Exercise by briskwalking the Southern Ridges

Torpidity will ruin us so here we go again!

In an effort to get some baseline walking done, and in particular, to help other lethargic NUS staff members, Kenneth, Weiting and I met to discuss possibilities. We had led some walks last year, and had always meant to restart the series.

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Two lunch time chats later, and after roping in Joleen and Airani, we decided we can begin with five Friday evening walks, just one a month, on the following dates:

  1. Fri 24 Mar 2017: 5.30pm
  2. Fri 28 Apr 2017: 5.30pm
  3. Fri 19 May 2017: 5.30pm
  4. Fri 30 Jun 2017: 5.30pm
  5. Fri 28 Jul 2017: 5.30pm

To register, visit the Eventbrite page.

About the Toddycats – a still useful newsletter article from 2005

I edited the “About” page of the Toddycats blog recently and realised we have a description about the group in the short-lived RMBR newsletter in 2005, eleven years ago.

The article describes the explosive start of the new identity (previously The Habitat Group) with guiding at the then new Public Gallery in 2001, various heritage and nature trails exiting and new, training workshops and the first Biodiversity of Singapore Symposium (2003).

It is a useful two pages to send to prospective volunteers at the programmes are still active in one form or another.

The other articles are pretty interesting to, and you can click to read the pdf.

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Discover nature in Singapore! Fun and games @ Festival of Biodiversity – 3rd/4th Sep 2016, Eco Lake Lawn (near SBG MRT)

Discover Singapore’s biodiversity at the Festival of Biodiversity this Saturday and Sunday (3rd & 4th September 2016) at the Eco Lake Lawn, Singapore Botanic Gardens (near the MRT).

NUS Toddycats @ FoB 2015
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The many groups who will welcome you at FoB2016
FoB2016 contributing groups

Many fresh faces from NUS Toddycats, Otter Watch, Common Palm Civets and International Coastal Cleanup Singapore trained together to present specimens, exhibits and engage the public with stories and activities.

It will be an invigorating and educational two days fuelled by enthusiastic volunteer guides from the many nature and environment groups and NParks – this visit will plug you into the active world of biodiversity research, education and conservation in Singapore.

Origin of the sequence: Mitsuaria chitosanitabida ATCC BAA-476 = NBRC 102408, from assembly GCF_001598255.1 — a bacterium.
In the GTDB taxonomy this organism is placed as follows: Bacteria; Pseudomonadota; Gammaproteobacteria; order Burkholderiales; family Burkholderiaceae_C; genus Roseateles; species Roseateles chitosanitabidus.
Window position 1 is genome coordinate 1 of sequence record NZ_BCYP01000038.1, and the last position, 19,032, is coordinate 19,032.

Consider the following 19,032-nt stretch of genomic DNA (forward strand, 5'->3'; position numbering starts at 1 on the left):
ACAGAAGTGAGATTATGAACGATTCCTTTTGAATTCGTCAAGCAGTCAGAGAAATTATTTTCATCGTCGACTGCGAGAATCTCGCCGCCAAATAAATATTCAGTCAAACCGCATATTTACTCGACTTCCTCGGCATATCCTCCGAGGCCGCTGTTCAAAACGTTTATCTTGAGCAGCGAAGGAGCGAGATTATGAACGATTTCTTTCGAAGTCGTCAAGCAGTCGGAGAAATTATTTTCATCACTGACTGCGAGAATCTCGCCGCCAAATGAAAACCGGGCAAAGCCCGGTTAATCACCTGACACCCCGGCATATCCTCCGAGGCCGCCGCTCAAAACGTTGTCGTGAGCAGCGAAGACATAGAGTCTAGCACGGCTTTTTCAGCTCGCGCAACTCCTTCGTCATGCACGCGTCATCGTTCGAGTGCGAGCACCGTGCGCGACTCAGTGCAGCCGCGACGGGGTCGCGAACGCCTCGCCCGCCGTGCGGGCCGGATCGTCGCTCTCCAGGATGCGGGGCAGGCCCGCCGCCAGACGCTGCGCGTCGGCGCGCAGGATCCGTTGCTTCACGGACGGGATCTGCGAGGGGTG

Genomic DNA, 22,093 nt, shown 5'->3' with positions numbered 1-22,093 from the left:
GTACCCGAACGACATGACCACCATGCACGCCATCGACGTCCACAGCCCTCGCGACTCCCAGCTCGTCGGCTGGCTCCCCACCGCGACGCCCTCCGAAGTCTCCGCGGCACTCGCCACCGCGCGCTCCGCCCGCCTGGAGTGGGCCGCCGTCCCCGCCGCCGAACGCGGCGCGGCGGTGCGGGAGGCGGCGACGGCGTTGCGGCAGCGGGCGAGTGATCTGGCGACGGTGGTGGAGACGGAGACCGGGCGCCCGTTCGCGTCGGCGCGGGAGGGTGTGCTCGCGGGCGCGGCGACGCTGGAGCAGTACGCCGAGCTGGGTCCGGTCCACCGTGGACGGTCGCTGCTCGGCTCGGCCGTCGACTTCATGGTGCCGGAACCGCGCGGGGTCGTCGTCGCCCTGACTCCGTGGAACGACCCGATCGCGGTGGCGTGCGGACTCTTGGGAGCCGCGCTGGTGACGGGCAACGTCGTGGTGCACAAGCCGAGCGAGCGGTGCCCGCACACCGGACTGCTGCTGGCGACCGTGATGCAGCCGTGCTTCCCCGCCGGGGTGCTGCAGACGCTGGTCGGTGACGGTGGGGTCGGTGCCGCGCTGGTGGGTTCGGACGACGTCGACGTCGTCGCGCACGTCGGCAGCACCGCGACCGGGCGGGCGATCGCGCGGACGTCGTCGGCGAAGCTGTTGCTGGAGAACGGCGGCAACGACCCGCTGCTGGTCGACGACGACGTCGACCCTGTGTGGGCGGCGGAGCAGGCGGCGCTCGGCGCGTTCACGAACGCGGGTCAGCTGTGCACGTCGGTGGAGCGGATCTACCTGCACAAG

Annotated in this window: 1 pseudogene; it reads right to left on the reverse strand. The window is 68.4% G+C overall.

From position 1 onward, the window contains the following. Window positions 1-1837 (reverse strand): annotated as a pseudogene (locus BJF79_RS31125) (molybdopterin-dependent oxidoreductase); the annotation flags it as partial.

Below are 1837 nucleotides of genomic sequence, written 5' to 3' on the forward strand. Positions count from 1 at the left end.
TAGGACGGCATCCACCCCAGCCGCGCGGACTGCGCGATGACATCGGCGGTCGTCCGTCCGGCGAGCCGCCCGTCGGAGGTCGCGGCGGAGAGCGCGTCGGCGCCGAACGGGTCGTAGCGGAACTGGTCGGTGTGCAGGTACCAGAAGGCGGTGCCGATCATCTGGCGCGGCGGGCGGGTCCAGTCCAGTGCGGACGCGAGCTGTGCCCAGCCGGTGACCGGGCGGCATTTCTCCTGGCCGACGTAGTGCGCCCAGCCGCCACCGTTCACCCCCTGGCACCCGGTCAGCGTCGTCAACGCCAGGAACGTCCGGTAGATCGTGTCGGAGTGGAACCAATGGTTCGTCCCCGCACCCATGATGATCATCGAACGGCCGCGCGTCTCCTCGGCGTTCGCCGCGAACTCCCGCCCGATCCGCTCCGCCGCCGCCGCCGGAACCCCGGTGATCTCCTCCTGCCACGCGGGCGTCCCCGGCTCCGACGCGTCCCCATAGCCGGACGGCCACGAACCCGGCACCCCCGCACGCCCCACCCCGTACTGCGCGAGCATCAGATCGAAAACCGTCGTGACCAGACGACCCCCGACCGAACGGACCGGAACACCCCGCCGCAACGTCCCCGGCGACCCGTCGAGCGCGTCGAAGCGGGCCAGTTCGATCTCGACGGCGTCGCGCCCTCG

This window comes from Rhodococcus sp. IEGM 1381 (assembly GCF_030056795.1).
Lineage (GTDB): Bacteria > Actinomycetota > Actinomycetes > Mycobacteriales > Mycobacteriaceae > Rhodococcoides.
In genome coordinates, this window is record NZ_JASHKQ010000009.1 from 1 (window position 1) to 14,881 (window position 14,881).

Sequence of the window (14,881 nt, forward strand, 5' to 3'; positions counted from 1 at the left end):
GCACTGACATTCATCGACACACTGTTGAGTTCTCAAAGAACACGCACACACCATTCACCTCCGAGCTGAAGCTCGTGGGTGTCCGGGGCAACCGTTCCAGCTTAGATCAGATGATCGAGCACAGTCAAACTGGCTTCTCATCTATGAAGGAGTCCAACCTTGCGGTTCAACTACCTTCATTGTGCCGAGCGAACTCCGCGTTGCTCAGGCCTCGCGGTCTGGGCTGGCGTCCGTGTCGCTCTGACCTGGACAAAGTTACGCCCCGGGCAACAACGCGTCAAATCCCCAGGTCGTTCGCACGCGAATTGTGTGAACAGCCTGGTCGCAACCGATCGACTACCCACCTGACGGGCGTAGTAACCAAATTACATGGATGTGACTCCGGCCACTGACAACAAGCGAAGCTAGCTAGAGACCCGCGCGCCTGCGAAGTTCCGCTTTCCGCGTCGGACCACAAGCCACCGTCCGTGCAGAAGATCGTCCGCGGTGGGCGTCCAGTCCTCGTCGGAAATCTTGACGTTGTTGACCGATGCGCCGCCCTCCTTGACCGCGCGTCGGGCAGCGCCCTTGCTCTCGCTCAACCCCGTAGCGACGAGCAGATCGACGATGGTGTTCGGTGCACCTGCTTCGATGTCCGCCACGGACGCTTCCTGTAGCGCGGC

FoB2016 poster

This Festival was conceived in 2012 by the Biodiversity Roundtable with the intent to provide a showcase of Singapore’s Biodiversity and to offer an opportunity for the public to engage with the many groups active in Singapore.

How to get there:

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There will be exhibitions, free indoor and outdoor activities at the festival!

Click for details

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First rule of coastal cleanups – be safe!

This morning, Ivan Kwan reminded Toddycats on our LINE chat to be careful when picking up trash. Our shores are host to venemous animals and they can be nestled anywhere. Coastal cleanup veterans Quek Kiah Shen and Amy Choong responded with memories not of animals but of “sharps and needles” and syringes in Buloh and Lim Chu Kang mangroves in the north-west of Singapore.

Typically during September’s International Coastal Cleanup, volunteers remove 30 –150 syringes a year, but these are mostly from our recreational beaches at East Coast Park and Changi and not from mangroves. Around the world, cleanup organisers warn participants to be careful at beaches, because of the recreational drug users who litter. Even if syringes are empty and washed out so not a hygiene threat, briefings emphasise safe handling and disposal.

However, we are finding instances of numerous syringes in bags, on our north-western shores. These we suspect were dumped offshore. In 2014, this was highlighted at the pre-National Day mangrove cleanup at Lim Chu Kang, where we found, sitting on the shore, a bag of hypodermic needles.

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A bag of hypodermic needles on Lim Chu Kang by Chua Li Shan (2011)

Ria elaborated about the larger issue of indiscriminate trash disposal and the presence of numerous offshore fish farms in the Johor Straits. The trash causes a lot of impact to ecosystems, and costs a lot of money to cleanup. Addressing the issue at the source would be great way to prevent senseless damage – read her post which summarises the issue.

Finding a bloody syringe, though, is uncommon, In 2011, Kate Thome reported one from a cleanup at Kranji mangrove. It was rare enough for the ICCS founder leading that cleanup to send me this photograph below. Years of earnest, pre-cleanup safety briefings was put to the test!